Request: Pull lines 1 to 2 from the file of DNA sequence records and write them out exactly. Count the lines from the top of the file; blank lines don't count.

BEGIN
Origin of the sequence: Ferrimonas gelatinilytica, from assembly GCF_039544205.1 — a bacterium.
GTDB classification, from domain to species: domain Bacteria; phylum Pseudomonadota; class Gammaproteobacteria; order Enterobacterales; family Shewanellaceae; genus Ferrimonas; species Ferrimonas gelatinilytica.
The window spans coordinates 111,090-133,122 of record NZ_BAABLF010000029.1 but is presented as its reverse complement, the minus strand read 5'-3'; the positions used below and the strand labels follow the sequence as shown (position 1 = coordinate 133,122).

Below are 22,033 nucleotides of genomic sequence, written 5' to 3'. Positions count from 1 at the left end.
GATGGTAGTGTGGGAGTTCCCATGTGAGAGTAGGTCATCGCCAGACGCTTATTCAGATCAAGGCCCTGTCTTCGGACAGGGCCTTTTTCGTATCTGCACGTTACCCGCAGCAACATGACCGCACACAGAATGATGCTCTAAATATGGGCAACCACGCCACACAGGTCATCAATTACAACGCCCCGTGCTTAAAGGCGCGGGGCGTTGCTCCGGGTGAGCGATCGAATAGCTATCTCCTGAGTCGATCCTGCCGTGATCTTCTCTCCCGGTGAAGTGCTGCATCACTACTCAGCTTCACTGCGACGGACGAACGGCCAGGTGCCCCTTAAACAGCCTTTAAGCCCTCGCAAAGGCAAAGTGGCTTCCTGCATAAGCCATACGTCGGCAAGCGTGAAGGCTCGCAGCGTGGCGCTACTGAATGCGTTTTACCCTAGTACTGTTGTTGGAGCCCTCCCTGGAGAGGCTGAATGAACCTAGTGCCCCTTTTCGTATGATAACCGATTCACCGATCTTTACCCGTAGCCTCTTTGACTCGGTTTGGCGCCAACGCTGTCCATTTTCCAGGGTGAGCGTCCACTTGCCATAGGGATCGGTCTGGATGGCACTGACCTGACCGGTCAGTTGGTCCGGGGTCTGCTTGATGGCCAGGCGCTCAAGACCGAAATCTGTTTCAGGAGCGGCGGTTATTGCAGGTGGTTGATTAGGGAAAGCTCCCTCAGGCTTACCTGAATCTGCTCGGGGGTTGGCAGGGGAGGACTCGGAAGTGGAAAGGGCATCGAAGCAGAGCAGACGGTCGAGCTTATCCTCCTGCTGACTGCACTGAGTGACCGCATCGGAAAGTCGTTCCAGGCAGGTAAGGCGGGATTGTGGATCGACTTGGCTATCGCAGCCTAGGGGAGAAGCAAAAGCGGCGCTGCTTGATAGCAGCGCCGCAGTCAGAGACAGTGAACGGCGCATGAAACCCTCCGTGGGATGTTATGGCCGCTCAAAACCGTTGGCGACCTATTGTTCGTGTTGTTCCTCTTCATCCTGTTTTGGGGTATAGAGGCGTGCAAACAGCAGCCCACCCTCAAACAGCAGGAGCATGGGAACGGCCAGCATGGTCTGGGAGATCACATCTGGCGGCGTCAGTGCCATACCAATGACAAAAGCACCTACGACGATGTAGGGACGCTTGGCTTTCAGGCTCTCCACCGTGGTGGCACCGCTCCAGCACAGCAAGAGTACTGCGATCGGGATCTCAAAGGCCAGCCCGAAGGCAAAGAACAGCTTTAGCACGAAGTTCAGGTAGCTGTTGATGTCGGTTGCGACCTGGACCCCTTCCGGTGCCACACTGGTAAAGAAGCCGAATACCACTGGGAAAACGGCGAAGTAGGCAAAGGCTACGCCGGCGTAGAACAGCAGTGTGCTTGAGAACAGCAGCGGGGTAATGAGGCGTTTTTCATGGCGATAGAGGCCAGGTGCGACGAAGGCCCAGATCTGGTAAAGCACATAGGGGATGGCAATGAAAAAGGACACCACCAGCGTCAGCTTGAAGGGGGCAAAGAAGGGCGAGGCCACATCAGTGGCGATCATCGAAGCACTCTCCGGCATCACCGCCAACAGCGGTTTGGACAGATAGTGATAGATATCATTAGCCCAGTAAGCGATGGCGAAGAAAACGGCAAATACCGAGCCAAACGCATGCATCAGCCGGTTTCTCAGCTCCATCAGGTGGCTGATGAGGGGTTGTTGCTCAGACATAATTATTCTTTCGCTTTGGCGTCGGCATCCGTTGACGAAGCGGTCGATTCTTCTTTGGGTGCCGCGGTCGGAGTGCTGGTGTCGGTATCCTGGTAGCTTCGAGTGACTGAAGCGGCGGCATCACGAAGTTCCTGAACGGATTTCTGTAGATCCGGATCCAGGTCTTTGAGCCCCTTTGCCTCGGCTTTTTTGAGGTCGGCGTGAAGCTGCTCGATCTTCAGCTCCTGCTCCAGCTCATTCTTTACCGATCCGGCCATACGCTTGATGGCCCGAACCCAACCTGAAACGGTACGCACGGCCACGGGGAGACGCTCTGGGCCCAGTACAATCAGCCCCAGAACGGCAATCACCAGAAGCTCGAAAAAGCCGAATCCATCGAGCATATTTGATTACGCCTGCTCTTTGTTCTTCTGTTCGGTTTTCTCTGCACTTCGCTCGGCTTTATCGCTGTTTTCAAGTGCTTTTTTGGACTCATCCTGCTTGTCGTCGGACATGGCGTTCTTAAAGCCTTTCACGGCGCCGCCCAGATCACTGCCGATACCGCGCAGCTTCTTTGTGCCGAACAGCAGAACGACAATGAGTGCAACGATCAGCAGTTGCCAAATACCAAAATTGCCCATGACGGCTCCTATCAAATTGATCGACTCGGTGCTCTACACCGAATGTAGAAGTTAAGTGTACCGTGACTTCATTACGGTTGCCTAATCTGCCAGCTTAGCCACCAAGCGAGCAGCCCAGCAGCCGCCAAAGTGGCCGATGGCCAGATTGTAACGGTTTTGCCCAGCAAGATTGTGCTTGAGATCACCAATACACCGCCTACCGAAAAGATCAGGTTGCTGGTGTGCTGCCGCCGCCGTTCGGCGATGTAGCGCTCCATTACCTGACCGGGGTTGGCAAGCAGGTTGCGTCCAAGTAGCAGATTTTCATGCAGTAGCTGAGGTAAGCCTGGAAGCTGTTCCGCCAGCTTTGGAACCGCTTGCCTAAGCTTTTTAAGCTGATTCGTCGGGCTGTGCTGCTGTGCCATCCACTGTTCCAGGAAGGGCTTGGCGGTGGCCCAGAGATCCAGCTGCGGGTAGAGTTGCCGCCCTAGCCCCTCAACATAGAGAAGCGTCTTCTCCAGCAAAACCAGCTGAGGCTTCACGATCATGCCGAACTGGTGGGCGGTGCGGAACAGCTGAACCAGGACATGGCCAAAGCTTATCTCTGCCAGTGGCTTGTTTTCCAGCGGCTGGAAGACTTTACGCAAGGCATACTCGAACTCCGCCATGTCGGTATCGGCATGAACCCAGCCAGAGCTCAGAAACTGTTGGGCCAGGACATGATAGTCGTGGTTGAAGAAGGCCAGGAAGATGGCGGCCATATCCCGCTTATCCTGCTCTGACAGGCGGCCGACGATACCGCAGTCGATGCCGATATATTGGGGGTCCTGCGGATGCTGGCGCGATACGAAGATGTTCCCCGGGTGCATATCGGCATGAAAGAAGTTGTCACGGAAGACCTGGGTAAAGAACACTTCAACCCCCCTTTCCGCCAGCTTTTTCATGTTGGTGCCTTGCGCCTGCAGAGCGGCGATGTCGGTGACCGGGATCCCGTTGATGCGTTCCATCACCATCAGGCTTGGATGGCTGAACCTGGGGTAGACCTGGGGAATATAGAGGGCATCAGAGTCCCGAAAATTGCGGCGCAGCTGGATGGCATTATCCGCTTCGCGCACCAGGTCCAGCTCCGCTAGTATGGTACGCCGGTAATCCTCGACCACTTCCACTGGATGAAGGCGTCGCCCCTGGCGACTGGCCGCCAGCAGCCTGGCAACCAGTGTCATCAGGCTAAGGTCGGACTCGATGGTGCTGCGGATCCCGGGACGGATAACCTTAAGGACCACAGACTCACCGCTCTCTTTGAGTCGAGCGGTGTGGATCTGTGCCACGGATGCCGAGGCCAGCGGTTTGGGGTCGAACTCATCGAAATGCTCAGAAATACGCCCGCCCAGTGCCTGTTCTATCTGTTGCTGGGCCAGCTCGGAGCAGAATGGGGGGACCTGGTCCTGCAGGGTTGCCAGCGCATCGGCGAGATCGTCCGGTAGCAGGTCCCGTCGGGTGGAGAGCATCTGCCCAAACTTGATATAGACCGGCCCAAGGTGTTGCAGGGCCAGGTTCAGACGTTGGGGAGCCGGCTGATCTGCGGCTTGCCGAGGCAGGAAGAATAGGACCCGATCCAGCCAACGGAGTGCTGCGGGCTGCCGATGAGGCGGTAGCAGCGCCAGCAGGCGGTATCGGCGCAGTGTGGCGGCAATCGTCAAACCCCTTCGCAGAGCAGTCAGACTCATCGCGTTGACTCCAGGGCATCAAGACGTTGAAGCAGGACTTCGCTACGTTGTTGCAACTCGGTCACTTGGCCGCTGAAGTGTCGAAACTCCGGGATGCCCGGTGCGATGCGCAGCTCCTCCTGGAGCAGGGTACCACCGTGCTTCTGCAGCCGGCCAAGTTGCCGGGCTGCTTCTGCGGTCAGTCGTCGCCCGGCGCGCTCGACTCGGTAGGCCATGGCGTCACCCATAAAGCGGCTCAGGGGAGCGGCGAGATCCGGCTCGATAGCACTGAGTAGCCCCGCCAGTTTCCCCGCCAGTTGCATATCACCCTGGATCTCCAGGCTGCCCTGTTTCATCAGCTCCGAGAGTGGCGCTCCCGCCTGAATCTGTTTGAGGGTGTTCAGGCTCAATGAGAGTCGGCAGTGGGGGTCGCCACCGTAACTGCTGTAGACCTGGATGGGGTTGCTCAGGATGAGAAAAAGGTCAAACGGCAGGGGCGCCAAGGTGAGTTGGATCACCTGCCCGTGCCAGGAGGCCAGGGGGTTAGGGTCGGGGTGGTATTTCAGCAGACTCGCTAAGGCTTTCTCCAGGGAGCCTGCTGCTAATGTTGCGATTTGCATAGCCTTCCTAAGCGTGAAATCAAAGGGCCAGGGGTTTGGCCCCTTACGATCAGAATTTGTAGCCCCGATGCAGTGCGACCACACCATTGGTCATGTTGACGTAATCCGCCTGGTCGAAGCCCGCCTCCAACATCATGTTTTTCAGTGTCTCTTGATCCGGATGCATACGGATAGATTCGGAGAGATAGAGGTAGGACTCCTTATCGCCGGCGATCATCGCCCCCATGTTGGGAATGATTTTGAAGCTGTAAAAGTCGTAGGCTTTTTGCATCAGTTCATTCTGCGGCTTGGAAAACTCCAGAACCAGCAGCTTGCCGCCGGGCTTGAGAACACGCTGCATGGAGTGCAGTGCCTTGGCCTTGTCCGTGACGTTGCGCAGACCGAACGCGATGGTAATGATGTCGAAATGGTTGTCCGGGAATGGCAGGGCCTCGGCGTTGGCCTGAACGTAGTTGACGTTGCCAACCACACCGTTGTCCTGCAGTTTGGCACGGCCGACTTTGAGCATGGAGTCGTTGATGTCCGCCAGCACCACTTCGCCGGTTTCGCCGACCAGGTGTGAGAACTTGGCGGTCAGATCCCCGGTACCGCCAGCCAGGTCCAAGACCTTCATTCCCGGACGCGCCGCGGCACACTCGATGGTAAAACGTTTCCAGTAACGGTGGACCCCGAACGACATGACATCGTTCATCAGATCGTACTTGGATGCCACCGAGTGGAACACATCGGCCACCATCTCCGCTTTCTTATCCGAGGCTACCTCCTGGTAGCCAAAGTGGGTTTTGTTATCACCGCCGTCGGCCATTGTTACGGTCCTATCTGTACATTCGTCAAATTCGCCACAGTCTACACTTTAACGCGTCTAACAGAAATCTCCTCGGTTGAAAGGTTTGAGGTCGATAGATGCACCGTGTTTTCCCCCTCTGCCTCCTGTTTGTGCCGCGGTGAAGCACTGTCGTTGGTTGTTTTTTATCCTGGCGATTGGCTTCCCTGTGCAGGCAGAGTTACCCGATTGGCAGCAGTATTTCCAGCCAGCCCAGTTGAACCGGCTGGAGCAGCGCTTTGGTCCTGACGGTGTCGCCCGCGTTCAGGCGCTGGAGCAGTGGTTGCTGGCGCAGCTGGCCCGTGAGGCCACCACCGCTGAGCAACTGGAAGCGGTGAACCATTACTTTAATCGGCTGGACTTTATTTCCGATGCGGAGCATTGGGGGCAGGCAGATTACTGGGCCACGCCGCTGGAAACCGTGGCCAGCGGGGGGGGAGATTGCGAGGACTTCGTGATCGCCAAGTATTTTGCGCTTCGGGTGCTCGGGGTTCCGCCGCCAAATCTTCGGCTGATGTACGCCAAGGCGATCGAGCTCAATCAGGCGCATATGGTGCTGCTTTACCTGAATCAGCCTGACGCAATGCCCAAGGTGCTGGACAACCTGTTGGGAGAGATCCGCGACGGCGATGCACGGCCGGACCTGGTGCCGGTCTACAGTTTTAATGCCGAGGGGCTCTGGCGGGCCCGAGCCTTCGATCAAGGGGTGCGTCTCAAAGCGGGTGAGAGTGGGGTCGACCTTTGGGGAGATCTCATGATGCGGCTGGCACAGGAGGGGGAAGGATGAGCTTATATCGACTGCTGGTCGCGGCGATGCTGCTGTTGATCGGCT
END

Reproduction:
Origin of the sequence: Ferrimonas gelatinilytica, from assembly GCF_039544205.1 — a bacterium.
GTDB classification, from domain to species: domain Bacteria; phylum Pseudomonadota; class Gammaproteobacteria; order Enterobacterales; family Shewanellaceae; genus Ferrimonas; species Ferrimonas gelatinilytica.